All entries for October 2010
October 22, 2010
I don’t understand Wayne Rooney.
Not in the same way most of you won’t. You don’t understand why he’s doing what he’s doing or whatever. I’m just too much of a football ignoramus to understand what’s going on.
But what I can tell you, is what it looks like to me.
A man isn’t happy with his job so he’s thinking of leaving and getting a job somewhere else.
For some reason, this is controversial. Surely the right to leave ones job any time one wants is a fundamental human right? I mean, if you can’t, it’s not a job. It’s forced labour. Obviously if you’ve signed a contract it might have a no-compete or such in it to make that a bit more difficult, but you just have to follow the rules of the contract. Which is exactly what seems to be happening here. Why is this a problem?
Oh yes, he should be showing ‘loyalty’ to his club. He plays for Manchester. Which is funny, as he doesn’t come from Manchester. Not many players there do. Lots of them don’t even come from the UK. Kind of hard to show loyalty to a club when it doesn’t mean anything, it’s just a name. It could be called Ahfisashda for all it matters.
He also has the right not to put in the effort if he can’t be bothered. Of course, the club employ him, so have the right to fire him if he’s not performing well enough. But they won’t do that.
I’m not that dim, I know why. It’s just utterly fucked up. It’s because they paid someone else £millions for ‘him’ and want to be able sell ‘him’ after. And we all thought human trafficking was illegal.
The figures are arbitrary, players are assigned ridiculously high values which in no way reflect their actual worth, and pay them to each other for ‘ownership’ of the player. Only in team sport does this happen. You don’t see Google going to Microsoft and offering to buy their top coders or managers. Of course not. They go direct to the employee and make him a better offer. But for some reason, sport has to be different. We have to introduce massive sums of money in to the proceedings, probably to ensure that no other, smaller clubs can set themselves up and impinge on proceedings as they’ll never be able to afford it.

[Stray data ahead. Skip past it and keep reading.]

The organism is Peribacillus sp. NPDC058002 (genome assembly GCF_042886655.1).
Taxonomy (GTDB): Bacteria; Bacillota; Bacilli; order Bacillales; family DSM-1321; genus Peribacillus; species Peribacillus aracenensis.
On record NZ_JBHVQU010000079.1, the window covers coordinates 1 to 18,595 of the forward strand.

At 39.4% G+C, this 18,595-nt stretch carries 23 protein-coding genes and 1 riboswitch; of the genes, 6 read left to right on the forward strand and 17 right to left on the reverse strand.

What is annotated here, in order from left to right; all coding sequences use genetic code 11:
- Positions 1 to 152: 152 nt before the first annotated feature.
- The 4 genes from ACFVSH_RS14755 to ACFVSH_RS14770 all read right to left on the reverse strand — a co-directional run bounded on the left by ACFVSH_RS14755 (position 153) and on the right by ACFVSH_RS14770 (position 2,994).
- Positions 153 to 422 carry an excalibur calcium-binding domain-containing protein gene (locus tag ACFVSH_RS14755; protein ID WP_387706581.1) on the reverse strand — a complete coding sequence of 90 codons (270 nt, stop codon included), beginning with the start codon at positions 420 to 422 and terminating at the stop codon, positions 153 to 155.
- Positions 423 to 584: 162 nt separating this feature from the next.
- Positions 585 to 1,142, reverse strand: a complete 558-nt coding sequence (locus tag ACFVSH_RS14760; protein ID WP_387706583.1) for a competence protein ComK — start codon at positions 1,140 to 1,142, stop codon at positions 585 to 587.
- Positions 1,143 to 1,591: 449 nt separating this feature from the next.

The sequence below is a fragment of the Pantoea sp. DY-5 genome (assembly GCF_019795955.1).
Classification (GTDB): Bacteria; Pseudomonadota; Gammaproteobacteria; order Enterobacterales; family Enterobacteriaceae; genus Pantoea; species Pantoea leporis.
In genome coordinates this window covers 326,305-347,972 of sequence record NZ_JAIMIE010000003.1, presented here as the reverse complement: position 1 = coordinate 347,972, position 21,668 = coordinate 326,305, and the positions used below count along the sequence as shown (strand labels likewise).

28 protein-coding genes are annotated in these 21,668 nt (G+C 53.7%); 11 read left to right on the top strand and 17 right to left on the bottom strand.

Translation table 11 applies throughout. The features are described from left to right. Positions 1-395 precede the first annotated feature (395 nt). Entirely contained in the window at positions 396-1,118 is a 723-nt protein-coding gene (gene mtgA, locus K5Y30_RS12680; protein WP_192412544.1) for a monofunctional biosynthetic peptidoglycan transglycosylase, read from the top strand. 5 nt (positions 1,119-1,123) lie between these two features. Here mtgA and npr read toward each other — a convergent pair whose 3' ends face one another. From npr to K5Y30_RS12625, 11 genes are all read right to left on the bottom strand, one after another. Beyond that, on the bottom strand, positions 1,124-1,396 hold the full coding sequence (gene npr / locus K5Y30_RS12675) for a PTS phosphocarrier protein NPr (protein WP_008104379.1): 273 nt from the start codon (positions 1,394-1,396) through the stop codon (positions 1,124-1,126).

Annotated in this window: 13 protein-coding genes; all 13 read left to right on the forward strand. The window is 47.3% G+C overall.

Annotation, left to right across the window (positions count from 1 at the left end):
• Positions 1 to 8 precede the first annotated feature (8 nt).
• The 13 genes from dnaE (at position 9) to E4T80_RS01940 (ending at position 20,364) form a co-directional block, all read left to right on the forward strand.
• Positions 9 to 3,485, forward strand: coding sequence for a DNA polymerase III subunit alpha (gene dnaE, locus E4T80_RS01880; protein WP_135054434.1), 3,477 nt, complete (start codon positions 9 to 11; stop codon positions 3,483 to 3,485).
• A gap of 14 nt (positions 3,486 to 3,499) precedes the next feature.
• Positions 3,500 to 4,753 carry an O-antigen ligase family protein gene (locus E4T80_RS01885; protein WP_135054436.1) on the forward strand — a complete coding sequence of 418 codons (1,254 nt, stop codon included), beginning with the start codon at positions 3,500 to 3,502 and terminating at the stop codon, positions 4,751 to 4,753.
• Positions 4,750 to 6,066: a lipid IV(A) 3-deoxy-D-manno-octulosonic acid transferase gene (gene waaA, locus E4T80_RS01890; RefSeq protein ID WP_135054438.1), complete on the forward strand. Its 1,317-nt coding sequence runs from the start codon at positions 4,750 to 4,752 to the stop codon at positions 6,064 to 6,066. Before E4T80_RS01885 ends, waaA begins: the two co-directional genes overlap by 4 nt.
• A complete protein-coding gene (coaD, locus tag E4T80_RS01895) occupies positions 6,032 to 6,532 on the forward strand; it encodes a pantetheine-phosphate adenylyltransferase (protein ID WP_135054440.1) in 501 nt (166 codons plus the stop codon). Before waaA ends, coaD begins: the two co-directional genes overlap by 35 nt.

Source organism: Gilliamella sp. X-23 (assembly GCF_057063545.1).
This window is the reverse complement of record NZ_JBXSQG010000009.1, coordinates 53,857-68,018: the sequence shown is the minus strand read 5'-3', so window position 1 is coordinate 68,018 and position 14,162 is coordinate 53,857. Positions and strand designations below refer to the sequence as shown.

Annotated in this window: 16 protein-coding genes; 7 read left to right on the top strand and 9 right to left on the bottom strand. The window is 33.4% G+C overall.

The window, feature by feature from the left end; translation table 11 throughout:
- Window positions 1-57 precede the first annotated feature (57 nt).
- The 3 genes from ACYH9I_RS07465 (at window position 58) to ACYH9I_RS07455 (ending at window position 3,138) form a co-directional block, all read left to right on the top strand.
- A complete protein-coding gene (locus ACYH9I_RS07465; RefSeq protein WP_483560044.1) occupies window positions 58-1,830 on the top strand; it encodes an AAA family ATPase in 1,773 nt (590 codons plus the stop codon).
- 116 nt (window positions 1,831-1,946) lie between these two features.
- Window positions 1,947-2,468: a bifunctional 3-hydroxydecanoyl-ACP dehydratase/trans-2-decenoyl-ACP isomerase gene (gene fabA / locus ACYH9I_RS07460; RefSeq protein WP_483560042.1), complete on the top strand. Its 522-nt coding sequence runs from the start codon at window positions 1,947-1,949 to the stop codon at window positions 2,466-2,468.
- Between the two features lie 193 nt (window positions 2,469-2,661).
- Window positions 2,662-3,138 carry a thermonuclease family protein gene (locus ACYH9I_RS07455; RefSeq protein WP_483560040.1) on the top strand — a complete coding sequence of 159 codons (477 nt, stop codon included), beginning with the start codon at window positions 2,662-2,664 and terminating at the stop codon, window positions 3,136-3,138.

But as Rooney is so wonderfully demonstrating, these monies that the clubs exchange between themselves, and that the players never see, are utterly meaningless. If a player can’t be fucked to play for a club, he won’t be any good, and liable to just sod off. They’re a created fallacy.
Aside: why on earth would any player have any loyalty whatsoever to a club when the clubs can just buy and sell them like cattle.
Try and take a step back, out of football land, and see how ridiculous it is. Watch this video and imagine that he’s talking about anything other than football. It’s hilarious. No clue who he is, but he gets all angry and annoyed about the fact that he can’t just buy players and make them do what he wants. He’s probably still mourning the end of slavery.
Of course, I’m not going to waste an entire blog entry just talking about football. What’s interesting is this creation of a fake monetary economy based on nothing but invented figure is what we’ve all been chastising the bankers for for the past couple of years. Rooney is basically a human sub-prime mortgage, unwittingly drawing attention to the fact that the entire system is silly and people are panicking as they’re worried it might collapse.
The irony of course, is that those most vociferously attacking him and defending the system, likely also slagged off the bankers for doing the same thing.